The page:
1) Before we talk about your book, The Meaning of Children, tell us more about your work in molecular genetics research.
I did my McGill University MSc with Charles Scriver at the Debelle Laboratory for Biochemical Research, which is a department in The Montreal Childrens’ Hospital. The title of my thesis was Alpha Globin Genes in Quebec Populations. Adult hemoglobin is made of two chains, so-called alpha and beta (two of each, actually). Hereditary anemias—like thalassemia and sickle cell anemia—are caused by mutations (which can be point mutations or deletions) in either gene. Because the normal person actually has 4 copies of the alpha gene (two from each parent), most alpha mutations are due to deletions. So basically I used Southern blotting to analyze how many alpha globin genes there were in people from Quebec groups at varying risk for hereditary anemia. My thesis was deposited in 1987, before PCR technology became widely used. My first job was in Nahum Sonenberg’s lab in McGill’s biochemistry department. He focused on translation initiation; that’s where I became really proficient in DNA cloning and sequencing. From there, I worked with Roy Gravel (who had just come from University of Toronto to head up the MCH’s Research Institute; ’90-‘96). He worked on gangliosidoses—I published work on Tay Sachs disease mutations in non-Jewish populations. And from there, it was back to work with Charles and also Dr. Eileen Treacy (’96-99). I spent 10 months in the lab of Andrea Leblanc at the Lady Davis Institute—working on enzymes involved in programmed cell death, called caspases. From there, I headed off to the private sector, to a now-merged biotech company called Ecopia. They were looking for new antibiotics by scanning bacterial genomes. After three years there, molecular biology and I called it quits.
I needed a control for a Tay Sachs disease patient whose DNA I was sequencing, so I used my own (probably not a good idea but people do that all the time, or at least did so back then). I don’t think you could do this at home: for one thing, in those days, you needed to use radioactive material. So ordering it and using it safely meant doing it in a laboratory. And it was only short segments of my DNA, not all of it. But it is a true quirky fact that I’ve done it, so it amuses me to include it as part of my biography.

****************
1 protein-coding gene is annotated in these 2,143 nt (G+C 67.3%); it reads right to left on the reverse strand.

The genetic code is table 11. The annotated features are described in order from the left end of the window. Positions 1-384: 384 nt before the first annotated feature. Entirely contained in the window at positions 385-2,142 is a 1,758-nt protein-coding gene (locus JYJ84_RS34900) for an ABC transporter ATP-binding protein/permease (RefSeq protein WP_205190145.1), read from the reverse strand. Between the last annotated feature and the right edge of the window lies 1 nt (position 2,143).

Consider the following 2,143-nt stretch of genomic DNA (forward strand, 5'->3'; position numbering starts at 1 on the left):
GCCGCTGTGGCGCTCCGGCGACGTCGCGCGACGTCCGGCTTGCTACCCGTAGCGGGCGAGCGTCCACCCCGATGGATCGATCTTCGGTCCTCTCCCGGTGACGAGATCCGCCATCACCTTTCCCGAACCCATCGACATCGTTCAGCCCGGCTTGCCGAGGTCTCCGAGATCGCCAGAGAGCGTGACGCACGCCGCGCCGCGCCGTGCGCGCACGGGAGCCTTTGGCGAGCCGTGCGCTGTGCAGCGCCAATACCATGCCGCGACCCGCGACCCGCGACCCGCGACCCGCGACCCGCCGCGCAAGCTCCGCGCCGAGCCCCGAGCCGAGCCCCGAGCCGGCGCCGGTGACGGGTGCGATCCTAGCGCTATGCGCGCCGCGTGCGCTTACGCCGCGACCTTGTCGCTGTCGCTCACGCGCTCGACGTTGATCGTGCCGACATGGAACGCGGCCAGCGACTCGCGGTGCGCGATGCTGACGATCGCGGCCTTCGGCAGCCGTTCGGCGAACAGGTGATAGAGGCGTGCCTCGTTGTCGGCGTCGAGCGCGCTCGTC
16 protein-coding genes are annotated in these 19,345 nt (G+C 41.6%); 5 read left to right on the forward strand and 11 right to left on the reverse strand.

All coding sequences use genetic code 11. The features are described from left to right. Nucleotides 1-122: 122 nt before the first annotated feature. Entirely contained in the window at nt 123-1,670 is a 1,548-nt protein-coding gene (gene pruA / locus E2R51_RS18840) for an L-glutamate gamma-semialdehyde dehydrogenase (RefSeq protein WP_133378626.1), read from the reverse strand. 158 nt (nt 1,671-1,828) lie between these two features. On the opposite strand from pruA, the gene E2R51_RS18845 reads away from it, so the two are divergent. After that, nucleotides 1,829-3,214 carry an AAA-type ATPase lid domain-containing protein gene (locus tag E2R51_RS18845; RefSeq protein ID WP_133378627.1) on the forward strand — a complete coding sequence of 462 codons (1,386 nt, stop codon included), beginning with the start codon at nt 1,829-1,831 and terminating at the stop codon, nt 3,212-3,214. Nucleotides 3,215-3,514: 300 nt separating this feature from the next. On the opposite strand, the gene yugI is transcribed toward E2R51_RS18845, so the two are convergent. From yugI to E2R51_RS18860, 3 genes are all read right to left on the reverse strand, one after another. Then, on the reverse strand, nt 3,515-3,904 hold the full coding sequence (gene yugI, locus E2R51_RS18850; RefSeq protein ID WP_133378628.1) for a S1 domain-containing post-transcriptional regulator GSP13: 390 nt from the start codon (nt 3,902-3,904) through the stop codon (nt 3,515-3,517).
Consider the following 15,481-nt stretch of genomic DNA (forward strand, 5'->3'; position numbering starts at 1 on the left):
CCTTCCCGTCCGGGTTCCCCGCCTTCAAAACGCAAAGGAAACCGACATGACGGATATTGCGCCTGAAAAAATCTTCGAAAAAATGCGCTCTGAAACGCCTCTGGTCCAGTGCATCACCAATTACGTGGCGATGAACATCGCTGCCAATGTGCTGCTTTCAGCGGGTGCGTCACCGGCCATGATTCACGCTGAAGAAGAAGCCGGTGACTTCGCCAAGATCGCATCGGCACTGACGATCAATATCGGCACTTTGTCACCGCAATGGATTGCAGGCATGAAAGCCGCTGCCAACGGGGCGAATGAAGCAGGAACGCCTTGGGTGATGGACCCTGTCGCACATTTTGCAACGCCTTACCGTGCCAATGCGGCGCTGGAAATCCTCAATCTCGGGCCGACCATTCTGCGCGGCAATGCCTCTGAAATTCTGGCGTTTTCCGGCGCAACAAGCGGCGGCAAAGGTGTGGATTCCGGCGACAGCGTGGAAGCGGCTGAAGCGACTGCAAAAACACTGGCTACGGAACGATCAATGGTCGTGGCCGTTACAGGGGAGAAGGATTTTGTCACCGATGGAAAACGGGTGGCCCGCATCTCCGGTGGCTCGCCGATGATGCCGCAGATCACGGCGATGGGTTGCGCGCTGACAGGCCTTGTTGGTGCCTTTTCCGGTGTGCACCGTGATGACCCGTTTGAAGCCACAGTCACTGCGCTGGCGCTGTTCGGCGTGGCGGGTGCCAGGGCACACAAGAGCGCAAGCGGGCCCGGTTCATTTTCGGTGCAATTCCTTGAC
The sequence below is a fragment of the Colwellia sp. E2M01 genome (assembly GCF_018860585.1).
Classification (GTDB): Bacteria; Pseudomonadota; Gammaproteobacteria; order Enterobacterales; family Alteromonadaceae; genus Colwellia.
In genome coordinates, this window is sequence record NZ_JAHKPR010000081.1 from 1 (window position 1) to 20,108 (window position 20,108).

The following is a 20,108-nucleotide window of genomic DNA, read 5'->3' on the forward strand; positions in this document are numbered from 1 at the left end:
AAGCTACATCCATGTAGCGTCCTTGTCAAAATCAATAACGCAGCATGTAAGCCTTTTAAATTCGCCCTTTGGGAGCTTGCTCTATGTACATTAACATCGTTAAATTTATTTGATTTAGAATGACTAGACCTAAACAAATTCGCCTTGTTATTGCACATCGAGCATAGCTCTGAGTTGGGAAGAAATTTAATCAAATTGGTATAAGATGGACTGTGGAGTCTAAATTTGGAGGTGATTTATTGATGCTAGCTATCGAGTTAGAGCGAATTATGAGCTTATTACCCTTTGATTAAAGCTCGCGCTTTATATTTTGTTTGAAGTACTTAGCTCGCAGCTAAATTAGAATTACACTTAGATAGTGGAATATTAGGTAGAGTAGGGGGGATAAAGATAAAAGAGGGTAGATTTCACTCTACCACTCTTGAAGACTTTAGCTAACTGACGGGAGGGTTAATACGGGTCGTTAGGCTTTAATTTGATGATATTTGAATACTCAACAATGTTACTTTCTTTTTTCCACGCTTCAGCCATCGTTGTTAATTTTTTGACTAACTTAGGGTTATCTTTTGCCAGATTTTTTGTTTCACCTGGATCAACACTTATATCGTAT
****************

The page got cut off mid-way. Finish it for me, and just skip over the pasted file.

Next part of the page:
3) Moving from molecular genetics to fiction writing seems like a big jump. What's the story behind it?
Well, I think I had been moving beyond science for a decade, but gradually. Then something really acute happened: my father-in-law, Gerry Copeman, died of lung cancer in 2003. Gerry and I didn’t get along that well, though we’d made our peace. But when he died, I was plunged into a sort of crisis: I understood—emotionally, as opposed to rationally or intellectually—that my time on this earth was finite, and that I’d better use it doing something I’d always dreamed of doing—which was writing fiction. So I quit working in science and started writing. I have a wonderfully supportive family.
4) The short stories in your book all revolve around children. What's the significance?
I didn’t start out to write stories on any particular theme, beyond that they were about issues that I was interested in, felt strongly about, was moved by. Then, after four or five years, I had written all these stories and I had to find a way to unite them, to put them into a package in some way that made sense other than that they were written by me. I ended up with a book that has three parts—Beginning (which features first-person point of view stories of children), Middle (stories of people in the child-bearing years), and End (which features older people, or stories that take the long view of life). I’ve also been thinking a lot lately of where my two careers intersect. In biology and genetics, evolution by natural selection is as close to written in stone as any concept. But the point of evolution—and selective advantage via sexual reproduction—is to produce a ‘better’ next generation, one more suited to the prevailing circumstances. In other words, it’s about doing your best for your offspring, albeit in an unconscious or extra-conscious way. So children are very central to all of this, or offspring, anyway. I also had three children with my husband while I was doing all that lab work. I’ve been intrigued to experience all those parental feelings on a personal level.
5) Of all the 14 short stories, which one did you find the hardest to write? Why is that?
The hardest ones are the ones that aren’t published yet. Probably because I have yet to get them right!
6) If you had to write a children's book, instead of a book revolving around children, what is the first idea and storyline you think of?
I’d love to write more funny stuff, so I’d want to write something about misunderstandings or kids getting into mischief. Science mischief, maybe, I hadn’t thought of that before, so thanks for this. I feel that I may have written too many sad or dark stories. Maybe I just had to get them out of my system, though.
7) Where can we get more information about you and your book?